On the other hand, the taxpayers are crying hoarse against undue tax demand notices that the FBR is sending to them without following the due process. As a result, the tax amount stuck up in litigation has suddenly doubled to Rs.3.6 trillion. For the current fiscal year, the last government had set tax target at Rs.5.829, which was increased to Rs.6.1 trillion in January this year after the Rs.360 billion mini-budget was introduced. In the current scenario the FBR now needs to collect Rs.575 billion per month to hit the benchmark that is virtually a steep rise to climb. It is already recognised that the trend of the first half of the month points out that achieving this month’s target of Rs.485 billion has also become difficult. Quite worryingly the IRS that was required to collect Rs.5.2 trillion out of the revised annual target is now trying to shift the onus of responsibility partially towards the Customs but Customs authorities refused to accept the proposed Rs.970bn target and declared sticking to its Rs.917 billion target.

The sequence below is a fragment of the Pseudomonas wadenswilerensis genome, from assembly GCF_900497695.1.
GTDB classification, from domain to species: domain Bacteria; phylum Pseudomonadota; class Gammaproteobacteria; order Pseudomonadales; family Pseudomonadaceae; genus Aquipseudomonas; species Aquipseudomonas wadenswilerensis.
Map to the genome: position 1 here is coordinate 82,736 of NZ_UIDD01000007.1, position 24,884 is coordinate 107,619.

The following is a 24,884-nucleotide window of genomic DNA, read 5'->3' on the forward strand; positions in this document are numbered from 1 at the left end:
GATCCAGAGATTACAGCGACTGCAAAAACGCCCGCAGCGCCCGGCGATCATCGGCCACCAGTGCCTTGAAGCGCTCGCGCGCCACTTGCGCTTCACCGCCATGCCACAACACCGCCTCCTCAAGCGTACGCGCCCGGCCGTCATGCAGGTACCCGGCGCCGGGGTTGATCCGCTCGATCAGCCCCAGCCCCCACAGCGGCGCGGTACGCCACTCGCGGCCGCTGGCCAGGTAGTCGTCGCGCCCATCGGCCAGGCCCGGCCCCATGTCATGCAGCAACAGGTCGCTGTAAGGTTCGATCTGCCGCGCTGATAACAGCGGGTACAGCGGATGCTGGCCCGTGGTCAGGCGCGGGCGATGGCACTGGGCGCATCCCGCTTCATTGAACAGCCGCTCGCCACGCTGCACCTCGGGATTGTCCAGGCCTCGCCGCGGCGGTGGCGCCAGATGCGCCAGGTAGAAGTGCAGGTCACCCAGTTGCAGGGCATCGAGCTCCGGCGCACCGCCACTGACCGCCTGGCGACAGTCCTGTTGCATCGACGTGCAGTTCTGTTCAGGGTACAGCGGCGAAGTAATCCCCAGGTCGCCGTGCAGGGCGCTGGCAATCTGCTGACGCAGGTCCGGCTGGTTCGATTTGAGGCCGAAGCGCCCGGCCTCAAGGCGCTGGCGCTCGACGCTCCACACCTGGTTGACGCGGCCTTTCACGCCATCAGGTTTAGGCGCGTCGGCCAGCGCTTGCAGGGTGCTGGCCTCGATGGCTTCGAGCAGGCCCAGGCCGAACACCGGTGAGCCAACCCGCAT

As is widely Pakistani finances are dicey known the FBR’s tax collection is largely driven by imports that contributed 52% in total collection and during the first nine months of the fiscal year, the sales tax collection at the domestic stage decreased by 8.9% despite double-digit inflation in the country. More worryingly the POS initiative of the FBR appears to be failing as instead of opening 500,000 point of sales (POS) machines and fetch additional Rs.50 billion in the current fiscal year the FBR could integrate hardly 4,500 more businesses that installed about 10,000 more machines. The collection from these retailers amounted to Rs.16 billion registering an increase of only Rs.2.5 billion in nine months.